Sunday, July 10, 2016

Book Review: Lime Creek

In recent years, the fiction I have gravitated to most is written for middle grade youth. When I venture into the "grown-up" aisles at the library, I tend to move first toward genre fiction, most especially mysteries. It's rare that I pick up general adult fiction or even "literary fiction." The latter can be creative, but it often bothers me because of a lack of strong or sensible narrative. (What can I say....I like stories that make sense.)

So for me to pick up a book like Joe Henry's Lime Creek is a surprising and rare event. I'm not sure why I did. It was sitting in a pile of books the librarians place on a central table, trying to tantalize you with their recommended fare. It's a small book with a rather bleak looking landscape on the cover and one small word, all in lower case letters, which reads "fiction." There's also a quote on the front cover from Larry McMurtry, whose name I vaguely recognized as a writer of westerns. The quote is simply "A wonderful book."

For whatever reason -- perhaps a small sense of daring that comes with having made it this far in my cancer healing journey -- I picked it up. I read the inside flap, which said more things about how wonderful the writing was and also some things about the story that turned out to only be sort of true, but flaps aren't always the best barometer for judging books.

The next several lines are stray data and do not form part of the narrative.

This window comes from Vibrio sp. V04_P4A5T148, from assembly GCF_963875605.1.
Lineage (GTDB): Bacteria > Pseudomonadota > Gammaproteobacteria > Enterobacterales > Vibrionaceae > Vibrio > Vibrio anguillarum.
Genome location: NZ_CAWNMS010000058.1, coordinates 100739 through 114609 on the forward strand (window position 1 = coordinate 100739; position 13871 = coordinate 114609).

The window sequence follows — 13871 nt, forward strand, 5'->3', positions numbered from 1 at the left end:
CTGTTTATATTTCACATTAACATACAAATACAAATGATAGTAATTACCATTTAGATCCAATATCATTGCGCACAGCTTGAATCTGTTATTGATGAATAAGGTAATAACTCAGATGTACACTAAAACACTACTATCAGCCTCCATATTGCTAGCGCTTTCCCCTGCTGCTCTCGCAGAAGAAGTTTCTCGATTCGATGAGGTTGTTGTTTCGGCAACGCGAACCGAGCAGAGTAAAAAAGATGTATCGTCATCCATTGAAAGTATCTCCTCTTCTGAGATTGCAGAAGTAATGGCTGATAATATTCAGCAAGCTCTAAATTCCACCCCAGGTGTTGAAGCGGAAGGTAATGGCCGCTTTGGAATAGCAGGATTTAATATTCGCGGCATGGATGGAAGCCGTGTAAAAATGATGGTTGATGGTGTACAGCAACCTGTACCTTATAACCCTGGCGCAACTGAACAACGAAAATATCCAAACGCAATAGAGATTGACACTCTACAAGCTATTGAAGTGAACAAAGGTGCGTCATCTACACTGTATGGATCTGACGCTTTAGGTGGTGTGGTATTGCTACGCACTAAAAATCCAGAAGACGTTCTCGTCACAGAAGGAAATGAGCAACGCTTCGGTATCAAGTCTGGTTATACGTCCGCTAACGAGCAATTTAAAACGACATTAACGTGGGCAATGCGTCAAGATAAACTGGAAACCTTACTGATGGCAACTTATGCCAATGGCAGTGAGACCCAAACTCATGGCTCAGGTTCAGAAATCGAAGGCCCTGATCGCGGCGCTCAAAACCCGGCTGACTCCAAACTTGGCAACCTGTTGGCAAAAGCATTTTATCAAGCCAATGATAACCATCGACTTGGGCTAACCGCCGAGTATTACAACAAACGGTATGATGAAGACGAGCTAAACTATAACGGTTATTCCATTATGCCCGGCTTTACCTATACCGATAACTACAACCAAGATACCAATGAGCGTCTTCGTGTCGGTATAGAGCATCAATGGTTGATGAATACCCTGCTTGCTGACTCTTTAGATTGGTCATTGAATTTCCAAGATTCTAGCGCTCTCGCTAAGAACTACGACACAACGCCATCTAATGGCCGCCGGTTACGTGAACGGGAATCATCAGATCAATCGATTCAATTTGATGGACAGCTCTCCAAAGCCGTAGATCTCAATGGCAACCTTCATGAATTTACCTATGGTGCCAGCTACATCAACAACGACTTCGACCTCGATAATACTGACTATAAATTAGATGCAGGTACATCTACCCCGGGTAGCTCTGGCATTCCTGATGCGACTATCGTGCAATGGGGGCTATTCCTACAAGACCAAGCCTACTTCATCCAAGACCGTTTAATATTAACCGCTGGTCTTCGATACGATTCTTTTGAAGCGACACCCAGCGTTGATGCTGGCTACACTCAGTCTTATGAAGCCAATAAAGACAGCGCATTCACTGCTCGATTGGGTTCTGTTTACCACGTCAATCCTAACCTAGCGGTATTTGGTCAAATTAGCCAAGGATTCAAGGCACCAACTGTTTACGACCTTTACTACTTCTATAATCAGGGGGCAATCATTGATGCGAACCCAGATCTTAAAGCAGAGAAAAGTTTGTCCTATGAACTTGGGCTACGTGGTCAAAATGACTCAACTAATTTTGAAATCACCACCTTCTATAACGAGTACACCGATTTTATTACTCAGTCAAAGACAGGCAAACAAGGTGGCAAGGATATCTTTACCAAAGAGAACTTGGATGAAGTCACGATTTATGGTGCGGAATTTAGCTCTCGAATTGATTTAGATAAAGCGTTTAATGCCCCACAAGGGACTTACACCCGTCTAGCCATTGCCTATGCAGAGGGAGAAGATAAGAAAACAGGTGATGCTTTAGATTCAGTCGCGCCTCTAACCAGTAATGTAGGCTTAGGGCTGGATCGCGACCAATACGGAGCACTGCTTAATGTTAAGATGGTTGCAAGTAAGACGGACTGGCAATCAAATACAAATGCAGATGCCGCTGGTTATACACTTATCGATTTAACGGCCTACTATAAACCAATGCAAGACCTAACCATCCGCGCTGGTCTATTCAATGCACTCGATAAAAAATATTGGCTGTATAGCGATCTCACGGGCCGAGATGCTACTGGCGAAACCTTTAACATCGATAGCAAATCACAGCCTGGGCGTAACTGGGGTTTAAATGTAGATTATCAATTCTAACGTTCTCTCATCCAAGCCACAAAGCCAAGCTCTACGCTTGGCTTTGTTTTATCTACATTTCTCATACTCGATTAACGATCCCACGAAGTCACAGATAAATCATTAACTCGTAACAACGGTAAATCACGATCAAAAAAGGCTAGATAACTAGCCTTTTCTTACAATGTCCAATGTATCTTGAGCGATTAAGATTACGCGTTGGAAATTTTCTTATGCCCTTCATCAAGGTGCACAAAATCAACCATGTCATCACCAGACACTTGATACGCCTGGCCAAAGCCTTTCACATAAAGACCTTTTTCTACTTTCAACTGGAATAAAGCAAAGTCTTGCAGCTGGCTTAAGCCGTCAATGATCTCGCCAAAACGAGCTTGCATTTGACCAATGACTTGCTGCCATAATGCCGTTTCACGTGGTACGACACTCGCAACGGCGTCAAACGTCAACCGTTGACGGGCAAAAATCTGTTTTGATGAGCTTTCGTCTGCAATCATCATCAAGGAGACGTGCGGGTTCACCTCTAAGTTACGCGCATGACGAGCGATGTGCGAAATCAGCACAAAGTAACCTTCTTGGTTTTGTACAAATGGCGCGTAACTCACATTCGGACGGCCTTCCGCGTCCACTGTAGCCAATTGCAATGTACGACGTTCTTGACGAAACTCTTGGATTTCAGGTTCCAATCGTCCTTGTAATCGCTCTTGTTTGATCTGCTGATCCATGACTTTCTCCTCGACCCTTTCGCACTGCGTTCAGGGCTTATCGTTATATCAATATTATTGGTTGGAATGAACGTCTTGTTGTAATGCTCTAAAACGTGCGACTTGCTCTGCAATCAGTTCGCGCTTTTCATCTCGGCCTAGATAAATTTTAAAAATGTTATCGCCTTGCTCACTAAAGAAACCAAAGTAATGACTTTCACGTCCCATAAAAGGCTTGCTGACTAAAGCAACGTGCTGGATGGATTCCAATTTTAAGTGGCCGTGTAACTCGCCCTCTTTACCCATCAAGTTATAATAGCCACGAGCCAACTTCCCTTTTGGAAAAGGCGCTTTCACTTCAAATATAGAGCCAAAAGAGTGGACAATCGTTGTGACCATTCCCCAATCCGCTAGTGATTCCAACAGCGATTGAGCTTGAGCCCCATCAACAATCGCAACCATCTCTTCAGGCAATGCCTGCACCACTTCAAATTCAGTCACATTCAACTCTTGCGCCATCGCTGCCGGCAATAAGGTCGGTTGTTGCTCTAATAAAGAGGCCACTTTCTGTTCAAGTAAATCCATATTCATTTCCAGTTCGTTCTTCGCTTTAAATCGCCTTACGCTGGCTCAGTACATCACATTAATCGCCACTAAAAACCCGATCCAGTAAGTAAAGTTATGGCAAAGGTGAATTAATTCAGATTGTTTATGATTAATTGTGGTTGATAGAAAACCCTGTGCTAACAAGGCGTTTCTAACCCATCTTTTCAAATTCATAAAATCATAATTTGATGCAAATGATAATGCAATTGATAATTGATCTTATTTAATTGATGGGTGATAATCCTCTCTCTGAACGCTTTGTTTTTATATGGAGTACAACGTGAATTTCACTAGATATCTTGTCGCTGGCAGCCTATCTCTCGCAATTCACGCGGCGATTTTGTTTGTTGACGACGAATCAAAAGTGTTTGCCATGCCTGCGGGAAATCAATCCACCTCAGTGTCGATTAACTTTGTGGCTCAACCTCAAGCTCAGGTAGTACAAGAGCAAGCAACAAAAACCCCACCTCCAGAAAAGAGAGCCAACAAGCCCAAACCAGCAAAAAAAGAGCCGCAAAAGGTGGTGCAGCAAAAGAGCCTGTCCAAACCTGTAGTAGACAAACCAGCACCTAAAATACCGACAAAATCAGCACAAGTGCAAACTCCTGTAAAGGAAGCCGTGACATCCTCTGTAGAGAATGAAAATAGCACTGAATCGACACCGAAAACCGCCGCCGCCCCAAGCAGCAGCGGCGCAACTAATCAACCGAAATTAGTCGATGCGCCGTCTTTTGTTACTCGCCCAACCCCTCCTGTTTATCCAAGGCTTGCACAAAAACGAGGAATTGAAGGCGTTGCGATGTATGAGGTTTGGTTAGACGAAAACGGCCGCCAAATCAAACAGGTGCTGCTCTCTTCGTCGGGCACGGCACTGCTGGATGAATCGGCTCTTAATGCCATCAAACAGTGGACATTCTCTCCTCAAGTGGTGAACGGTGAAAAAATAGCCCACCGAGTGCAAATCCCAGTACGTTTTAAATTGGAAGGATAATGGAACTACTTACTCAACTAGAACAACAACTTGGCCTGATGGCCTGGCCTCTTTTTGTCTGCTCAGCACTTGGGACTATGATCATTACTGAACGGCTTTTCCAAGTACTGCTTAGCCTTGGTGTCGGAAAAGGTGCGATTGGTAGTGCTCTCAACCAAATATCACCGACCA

More a series of interconnected stories than a novel, the book took me a couple of weeks to read even though it was only 142 pages long. It's divided into two sections. I found myself winging through section one, rather amazed at the music of Henry's prose, and then trudging through the cold tundra of section two, where there were still some amazing moments of music but where the prose became so complex I kept getting lost. I'm not saying there was no complexity in the first section -- the entire book reads more like a long prose poem than anything else -- but that the sentences and paragraphs were a little more spare and traditional. The sentences in the second half become so convoluted that at times I felt like I was inside a maze, trying to wander my way out to the next sentence.

I am thinking this was intentional. The first half of the book deals mostly with characters named Spencer and Elizabeth. Spencer narrates the four chapters in this half, all told in first person. It's difficult to tell how much time passes, but we know he meets Elizabeth and they marry, and that ultimately they have three sons. One of the sons, Luke, becomes the main character of the second half, which is told sometimes in first, sometimes in third person. Spencer comes into these stories some, and Luke talks about both his father and his mother Elizabeth (who we come to know passed away in his childhood).

The author is fond of using sentence fragments, beginning sentences with "and," and using no punctuation in presenting dialogue, all of which lends a rather dreamy, stream of consciousness feel to the proceedings. It's very difficult to track time in the later chapters but we see Luke and his brother Whitney as young children, as high schoolers, and finally as adults, with Luke really being the heart of the second generation. Despite Spencer's painful memories of war, the older generation seems more stable than the younger generation, or perhaps it's that we're following along with some of Luke's growing up passages. I think we get lost in the prose because Luke sometimes feels lost (and sometimes he is literally lost, as in the book's final scene when he goes hunting for his runaway horse in a blizzard).